Sahlqvist formula

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In modal logic, Sahlqvist formulas are a certain kind of modal formula with remarkable properties. The Sahlqvist correspondence theorem states that every Sahlqvist formula is canonical, and corresponds to a first-order definable class of Kripke frames.

Sahlqvist's definition characterizes a decidable set of modal formulas with first-order correspondents. Since it is undecidable, by Chagrova's theorem, whether an arbitrary modal formula has a first-order correspondent, there are formulas with first-order frame conditions that are not Sahlqvist [Chagrova 1991] (see the examples below). Hence Sahlqvist formulas define only a (decidable) subset of modal formulas with first-order correspondents.

Definition[edit]

Sahlqvist formulas are built up from implications, where the consequent is positive and the antecedent is of a restricted form.

  • A boxed atom is a propositional atom preceded by a number (possibly 0) of boxes, i.e. a formula of the form \Box\cdots\Box p (often abbreviated as \Box^i p for 0 \leq i < \omega).
  • A Sahlqvist antecedent is a formula constructed using ∧, ∨, and \Diamond from boxed atoms, and negative formulas (including the constants ⊥, ⊤).
  • A Sahlqvist implication is a formula AB, where A is a Sahlqvist antecedent, and B is a positive formula.
  • A Sahlqvist formula is constructed from Sahlqvist implications using ∧ and \Box (unrestricted), and using ∨ on formulas with no common variables.

Examples of Sahlqvist formulas[edit]

p \rightarrow \Diamond p
Its first-order corresponding formula is \forall x \; Rxx, and it defines all reflexive frames
p \rightarrow \Box\Diamond p
Its first-order corresponding formula is \forall x \forall y [Rxy \rightarrow Ryx], and it defines all symmetric frames
\Diamond \Diamond p \rightarrow \Diamond p or \Box p \rightarrow \Box \Box p
Its first-order corresponding formula is \forall x \forall y \forall z [(Rxy \land Ryz) \rightarrow Rxz], and it defines all transitive frames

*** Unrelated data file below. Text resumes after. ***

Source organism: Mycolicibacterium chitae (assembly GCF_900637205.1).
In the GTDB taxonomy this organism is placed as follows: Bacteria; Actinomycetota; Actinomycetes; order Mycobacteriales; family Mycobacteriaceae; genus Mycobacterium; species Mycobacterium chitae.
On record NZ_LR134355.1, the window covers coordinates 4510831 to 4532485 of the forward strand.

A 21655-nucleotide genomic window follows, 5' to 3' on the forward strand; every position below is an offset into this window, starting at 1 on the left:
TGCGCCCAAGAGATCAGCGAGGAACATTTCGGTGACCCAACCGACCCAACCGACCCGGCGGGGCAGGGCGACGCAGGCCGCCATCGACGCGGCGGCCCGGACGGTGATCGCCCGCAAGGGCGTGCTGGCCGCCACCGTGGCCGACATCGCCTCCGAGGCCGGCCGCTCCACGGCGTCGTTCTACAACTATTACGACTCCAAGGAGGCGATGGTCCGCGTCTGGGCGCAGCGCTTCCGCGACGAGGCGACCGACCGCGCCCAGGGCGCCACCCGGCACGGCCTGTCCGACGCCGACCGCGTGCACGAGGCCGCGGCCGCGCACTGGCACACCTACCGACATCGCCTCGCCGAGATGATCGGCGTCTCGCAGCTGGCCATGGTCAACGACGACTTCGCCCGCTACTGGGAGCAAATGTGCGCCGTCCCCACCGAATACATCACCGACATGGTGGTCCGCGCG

\Diamond p \rightarrow \Diamond \Diamond p or \Box \Box p \rightarrow \Box p
Its first-order corresponding formula is \forall x \forall y [Rxy \rightarrow \exists z (Rxz \land Rzy)], and it defines all dense frames
\Box p \rightarrow \Diamond p
Its first-order corresponding formula is \forall x \exists y \; Rxy, and it defines all right-unbounded frames (also called serial)
\Diamond\Box p \rightarrow \Box\Diamond p
Its first-order corresponding formula is \forall x \forall x_1 \forall z_0 [Rxx_1 \land Rxz_0 \rightarrow \exists z_1 (Rx_1z_1 \land Rz_0z_1)], and it is the Church-Rosser property.

Examples of non-Sahlqvist formulas[edit]

\Box\Diamond p \rightarrow \Diamond \Box p
This is the McKinsey formula; it does not have a first-order frame condition.
\Box(\Box p \rightarrow p) \rightarrow \Box p
The Löb axiom is not Sahlqvist; again, it does not have a first-order frame condition.
(\Box\Diamond p \rightarrow \Diamond \Box p) \land (\Diamond\Diamond q \rightarrow \Diamond q)
The conjunction of the McKinsey formula and the (4) axiom has a first-order frame condition but is not equivalent to any Sahlqvist formula.

Kracht's theorem[edit]

When a Sahlqvist formula is used as an axiom in a normal modal logic, the logic is guaranteed to be complete with respect to the elementary class of frames the axiom defines. This result comes from the Sahlqvist completeness theorem [Modal Logic, Blackburn et al., Theorem 4.42]. But there is also a converse theorem, namely a theorem that states which first-order conditions are the correspondents of Sahlqvist formulas. Kracht's theorem states that any Sahlqvist formula locally corresponds to a Kracht formula; and conversely, every Kracht formula is a local first-order correspondent of some Sahlqvist formula which can be effectively obtained from the Kracht formula [Modal Logic, Blackburn et al., Theorem 3.59].

References[edit]

  • L. A. Chagrova, 1991. An undecidable problem in correspondence theory. Journal of Symbolic Logic 56:1261-1272.
  • Marcus Kracht, 1993. How completeness and correspondence theory got married. In de Rijke, editor, Diamonds and Defaults, pages 175-214. Kluwer.
  • Henrik Sahlqvist, 1975. Correspondence and completeness in the first- and second-order semantics for modal logic. In Proceedings of the Third Scandinavian Logic Symposium. North-Holland, Amsterdam.